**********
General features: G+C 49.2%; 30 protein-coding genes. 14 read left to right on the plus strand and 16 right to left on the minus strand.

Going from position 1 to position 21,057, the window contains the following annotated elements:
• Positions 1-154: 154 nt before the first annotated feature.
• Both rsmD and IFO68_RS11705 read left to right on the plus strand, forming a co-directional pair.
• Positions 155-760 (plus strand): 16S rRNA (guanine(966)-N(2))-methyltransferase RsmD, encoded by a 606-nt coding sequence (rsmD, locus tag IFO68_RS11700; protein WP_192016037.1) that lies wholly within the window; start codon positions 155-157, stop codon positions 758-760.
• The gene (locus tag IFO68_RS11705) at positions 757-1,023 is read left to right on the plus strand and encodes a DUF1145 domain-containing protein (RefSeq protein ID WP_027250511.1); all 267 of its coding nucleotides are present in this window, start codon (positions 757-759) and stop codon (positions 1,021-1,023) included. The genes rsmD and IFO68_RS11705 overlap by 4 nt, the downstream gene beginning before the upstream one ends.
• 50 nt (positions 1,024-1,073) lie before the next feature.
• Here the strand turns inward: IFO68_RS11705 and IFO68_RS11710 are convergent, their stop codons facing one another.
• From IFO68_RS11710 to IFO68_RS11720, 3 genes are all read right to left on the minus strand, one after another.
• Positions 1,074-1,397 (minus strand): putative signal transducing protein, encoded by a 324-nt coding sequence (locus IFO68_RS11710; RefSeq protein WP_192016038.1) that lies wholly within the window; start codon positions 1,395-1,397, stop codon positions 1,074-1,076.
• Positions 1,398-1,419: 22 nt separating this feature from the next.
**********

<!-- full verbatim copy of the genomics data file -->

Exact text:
General features: G+C 49.2%; 30 protein-coding genes. 14 read left to right on the plus strand and 16 right to left on the minus strand.

Going from position 1 to position 21,057, the window contains the following annotated elements:
• Positions 1-154: 154 nt before the first annotated feature.
• Both rsmD and IFO68_RS11705 read left to right on the plus strand, forming a co-directional pair.
• Positions 155-760 (plus strand): 16S rRNA (guanine(966)-N(2))-methyltransferase RsmD, encoded by a 606-nt coding sequence (rsmD, locus tag IFO68_RS11700; protein WP_192016037.1) that lies wholly within the window; start codon positions 155-157, stop codon positions 758-760.
• The gene (locus tag IFO68_RS11705) at positions 757-1,023 is read left to right on the plus strand and encodes a DUF1145 domain-containing protein (RefSeq protein ID WP_027250511.1); all 267 of its coding nucleotides are present in this window, start codon (positions 757-759) and stop codon (positions 1,021-1,023) included. The genes rsmD and IFO68_RS11705 overlap by 4 nt, the downstream gene beginning before the upstream one ends.
• 50 nt (positions 1,024-1,073) lie before the next feature.
• Here the strand turns inward: IFO68_RS11705 and IFO68_RS11710 are convergent, their stop codons facing one another.
• From IFO68_RS11710 to IFO68_RS11720, 3 genes are all read right to left on the minus strand, one after another.
• Positions 1,074-1,397 (minus strand): putative signal transducing protein, encoded by a 324-nt coding sequence (locus IFO68_RS11710; RefSeq protein WP_192016038.1) that lies wholly within the window; start codon positions 1,395-1,397, stop codon positions 1,074-1,076.
• Positions 1,398-1,419: 22 nt separating this feature from the next.